"extreme heavy music and slogans of rebellion against authority, repression, religion and consumerism. It's not pleasant..."
Well, doesn't the name say it all? Nearly an hour of intense industrial grindcore pandemonium, played by none other than Max Cavalera (Sepultura) and Alex Newport (Fudge Tunnel).
It also features other musicians from Fear Factory, Sepultura and Wicked Death. The music bears some resemblance to Sepultura's latest album, Chaos AD, but Nailbomb have incorporated the punk/grindcore attitude into their music much more than Sepultura. There are plenty of heavy guitar riffs, but this is balanced out with percussion, feedback and crunching guitar effects.
They have also got into noise samples in a similar way to Ministry. The singers sound like old style grindcore: not demonic (and comic!) growls but gravelly bellowing, which is to be expected given Cavalera and Newport's previous vocals record.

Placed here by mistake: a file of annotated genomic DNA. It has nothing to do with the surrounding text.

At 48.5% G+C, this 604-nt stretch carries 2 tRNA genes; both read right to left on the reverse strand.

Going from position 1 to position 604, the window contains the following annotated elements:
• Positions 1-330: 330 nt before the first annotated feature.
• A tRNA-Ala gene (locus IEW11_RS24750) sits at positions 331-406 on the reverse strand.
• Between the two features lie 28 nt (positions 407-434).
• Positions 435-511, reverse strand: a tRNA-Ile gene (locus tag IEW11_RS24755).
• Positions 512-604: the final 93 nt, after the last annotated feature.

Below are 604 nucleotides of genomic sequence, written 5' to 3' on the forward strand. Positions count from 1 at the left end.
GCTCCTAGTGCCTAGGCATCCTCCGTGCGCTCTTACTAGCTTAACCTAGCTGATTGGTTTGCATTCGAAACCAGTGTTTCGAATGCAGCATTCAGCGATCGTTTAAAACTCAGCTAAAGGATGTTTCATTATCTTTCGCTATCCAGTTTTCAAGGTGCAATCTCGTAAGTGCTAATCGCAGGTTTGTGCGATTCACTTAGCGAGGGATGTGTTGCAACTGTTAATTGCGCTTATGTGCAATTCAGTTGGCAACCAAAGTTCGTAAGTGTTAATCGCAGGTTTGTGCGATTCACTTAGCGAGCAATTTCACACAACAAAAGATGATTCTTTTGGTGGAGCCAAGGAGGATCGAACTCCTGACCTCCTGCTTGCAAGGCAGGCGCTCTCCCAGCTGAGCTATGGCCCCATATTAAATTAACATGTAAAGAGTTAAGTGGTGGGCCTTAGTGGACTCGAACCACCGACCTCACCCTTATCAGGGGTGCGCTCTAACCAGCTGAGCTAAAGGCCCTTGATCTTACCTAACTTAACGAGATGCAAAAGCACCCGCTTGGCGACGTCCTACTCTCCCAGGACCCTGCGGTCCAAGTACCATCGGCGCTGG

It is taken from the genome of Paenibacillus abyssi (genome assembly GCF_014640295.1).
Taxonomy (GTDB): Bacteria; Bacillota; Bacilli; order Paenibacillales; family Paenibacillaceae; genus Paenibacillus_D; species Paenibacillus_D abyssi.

In general, it is among the best of 1990s grindcore/industrial/thrash metal: pissed off with the world, angry and loud. Max Cavalera, from the friendly (not!) metropolis of Belo Horizonte in Brazil, sings the first words, “Carve your rights into your arm so they won't get taken away”.
This uncompromising attitude is the essence of Nailbomb: extreme heavy music and slogans of rebellion against authority, repression, religion and consumerism. It's not pleasant, but it articulates powerfully the alienation and anger of a whole generation of exploited, abused youth in phrases such as “Misery is what we see ... what do you expect me to be?”.
Nailbomb don't focus their anger very explicitly, just referring to a rather vague “you” as the enemy to which many of their songs are addressed. However, they are pretty clear about the crimes of this enemy. “Violence is what you breed/ Racism is what you breed ...”. On the sleeve they give the addresses for “Rock Out Censorship” and “Musicians Against Racism and Sexism”, with the suggestion “Get off your ass and write!”
If you just want to check out where thrash music is at in the 1990s, or if you want to keep your collection up to date, Point Blank is definitely worth getting.
From Green Left Weekly issue #158, 7 September 1994.